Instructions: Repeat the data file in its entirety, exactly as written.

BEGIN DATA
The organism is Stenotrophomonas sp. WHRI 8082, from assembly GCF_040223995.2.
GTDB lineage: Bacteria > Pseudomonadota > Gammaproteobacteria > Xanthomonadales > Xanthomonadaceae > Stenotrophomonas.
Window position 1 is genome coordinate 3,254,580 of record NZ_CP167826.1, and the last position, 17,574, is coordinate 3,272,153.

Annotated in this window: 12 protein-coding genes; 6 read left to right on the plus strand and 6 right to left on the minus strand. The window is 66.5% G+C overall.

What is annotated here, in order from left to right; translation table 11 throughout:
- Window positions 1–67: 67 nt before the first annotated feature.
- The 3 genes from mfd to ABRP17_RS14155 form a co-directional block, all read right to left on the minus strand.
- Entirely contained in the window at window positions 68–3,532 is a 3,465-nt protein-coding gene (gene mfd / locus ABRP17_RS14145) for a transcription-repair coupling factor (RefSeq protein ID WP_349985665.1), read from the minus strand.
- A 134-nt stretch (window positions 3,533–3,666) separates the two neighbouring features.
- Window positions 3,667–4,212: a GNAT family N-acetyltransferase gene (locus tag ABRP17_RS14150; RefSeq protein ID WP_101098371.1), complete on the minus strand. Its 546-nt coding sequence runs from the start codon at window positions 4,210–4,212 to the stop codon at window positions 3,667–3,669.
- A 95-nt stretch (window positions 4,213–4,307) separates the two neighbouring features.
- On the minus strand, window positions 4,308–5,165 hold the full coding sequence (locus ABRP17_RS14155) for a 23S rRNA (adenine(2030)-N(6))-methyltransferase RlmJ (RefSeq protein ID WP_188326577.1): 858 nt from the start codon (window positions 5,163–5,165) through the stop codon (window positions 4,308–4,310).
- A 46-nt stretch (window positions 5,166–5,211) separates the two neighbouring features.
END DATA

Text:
The organism is Stenotrophomonas sp. WHRI 8082, from assembly GCF_040223995.2.
GTDB lineage: Bacteria > Pseudomonadota > Gammaproteobacteria > Xanthomonadales > Xanthomonadaceae > Stenotrophomonas.
Window position 1 is genome coordinate 3,254,580 of record NZ_CP167826.1, and the last position, 17,574, is coordinate 3,272,153.

Annotated in this window: 12 protein-coding genes; 6 read left to right on the plus strand and 6 right to left on the minus strand. The window is 66.5% G+C overall.

What is annotated here, in order from left to right; translation table 11 throughout:
- Window positions 1–67: 67 nt before the first annotated feature.
- The 3 genes from mfd to ABRP17_RS14155 form a co-directional block, all read right to left on the minus strand.
- Entirely contained in the window at window positions 68–3,532 is a 3,465-nt protein-coding gene (gene mfd / locus ABRP17_RS14145) for a transcription-repair coupling factor (RefSeq protein ID WP_349985665.1), read from the minus strand.
- A 134-nt stretch (window positions 3,533–3,666) separates the two neighbouring features.
- Window positions 3,667–4,212: a GNAT family N-acetyltransferase gene (locus tag ABRP17_RS14150; RefSeq protein ID WP_101098371.1), complete on the minus strand. Its 546-nt coding sequence runs from the start codon at window positions 4,210–4,212 to the stop codon at window positions 3,667–3,669.
- A 95-nt stretch (window positions 4,213–4,307) separates the two neighbouring features.
- On the minus strand, window positions 4,308–5,165 hold the full coding sequence (locus ABRP17_RS14155) for a 23S rRNA (adenine(2030)-N(6))-methyltransferase RlmJ (RefSeq protein ID WP_188326577.1): 858 nt from the start codon (window positions 5,163–5,165) through the stop codon (window positions 4,308–4,310).
- A 46-nt stretch (window positions 5,166–5,211) separates the two neighbouring features.